Kensington Security Slot
A Kensington Security Slot (also called a K-Slot or Kensington lock) is part of an anti-theft system designed in the mid 1980s and patented by Kryptonite in 1999–2000, assigned to Schlage in 2002, and since 2005 owned and marketed by Kensington Computer Products Group, a division of ACCO Brands.
The system consists of a small, metal-reinforced hole found commonly on small or portable computers and electronics equipment such as laptops, computer monitors, desktop computers, gaming consoles, and video projectors, combined with a metal anchor attached to a rubberized metal cable secured with a key or combination lock. The end of the cable has a small loop that allows the cable to be looped around a permanent object, such as a heavy table or other similar equipment.
The hole is found in most laptops, although a lock for it is typically not included. Occasionally, the slot is located so that installing a lock will also prevent the removal of a valuable subcomponent, such as a rechargeable battery or a memory module. The Kensington slot may be marked with a small icon that looks like a padlock with a capital "K", or the slot may be unlabelled.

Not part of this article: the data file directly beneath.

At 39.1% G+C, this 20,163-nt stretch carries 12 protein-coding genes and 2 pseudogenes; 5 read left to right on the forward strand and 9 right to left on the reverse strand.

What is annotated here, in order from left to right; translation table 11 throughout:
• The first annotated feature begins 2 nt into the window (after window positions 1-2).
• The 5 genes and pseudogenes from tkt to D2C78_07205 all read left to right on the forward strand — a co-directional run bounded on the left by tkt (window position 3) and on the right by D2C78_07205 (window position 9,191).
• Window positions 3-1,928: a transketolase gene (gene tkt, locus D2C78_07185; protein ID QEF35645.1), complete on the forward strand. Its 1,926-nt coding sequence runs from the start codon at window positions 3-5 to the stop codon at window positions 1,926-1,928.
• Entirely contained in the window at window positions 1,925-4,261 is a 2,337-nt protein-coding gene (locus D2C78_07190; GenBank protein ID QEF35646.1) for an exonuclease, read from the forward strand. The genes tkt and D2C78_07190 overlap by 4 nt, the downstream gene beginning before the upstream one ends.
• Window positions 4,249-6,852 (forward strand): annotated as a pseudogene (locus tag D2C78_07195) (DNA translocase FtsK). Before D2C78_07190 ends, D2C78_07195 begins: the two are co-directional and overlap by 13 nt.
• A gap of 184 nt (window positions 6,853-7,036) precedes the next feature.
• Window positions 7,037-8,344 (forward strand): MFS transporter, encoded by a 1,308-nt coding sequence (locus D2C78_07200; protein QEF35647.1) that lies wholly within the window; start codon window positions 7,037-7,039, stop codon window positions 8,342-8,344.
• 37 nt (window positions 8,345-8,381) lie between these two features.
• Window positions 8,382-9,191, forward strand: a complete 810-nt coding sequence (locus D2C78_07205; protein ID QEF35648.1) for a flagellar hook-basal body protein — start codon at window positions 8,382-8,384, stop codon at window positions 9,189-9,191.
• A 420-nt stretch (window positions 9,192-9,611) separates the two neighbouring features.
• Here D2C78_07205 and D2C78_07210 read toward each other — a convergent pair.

While Kensington locks can discourage quick grab-and-run, opportunistic thefts of equipment from public locations such as coffee shops or libraries, they are not designed to be impervious protection measures or intended to secure equipment in unattended locations, as they can be torn out of equipment, the cases of which are typically plastic or thin metal (albeit not without visibly damaging the equipment), and the cable can be cut with wire or bolt cutters. More simply, the non-locking, loop end of the cable is dependent upon the availability of a suitable anchoring point on a virtually immovable base object, or a thief may just shift that object, and then take the protected device with cable attached.
Several manufacturers offer similar locking mechanisms that do not require a special lock hole. They attach to a popular port, such as the VGA or printer port, and have special screws to secure locks in place.
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- Security anchor/tether assemblage for portable articles: U.S. Patent 6,081,9746,317,936 and 6,360,405 (Cornelius McDaid, John Ristuccia, Kryptonite Corporation - priority date: 1999-06-21)
- "Kensington SAFE Security Ratings". Archived from the original on 2011-09-03. Retrieved 2014-04-12.
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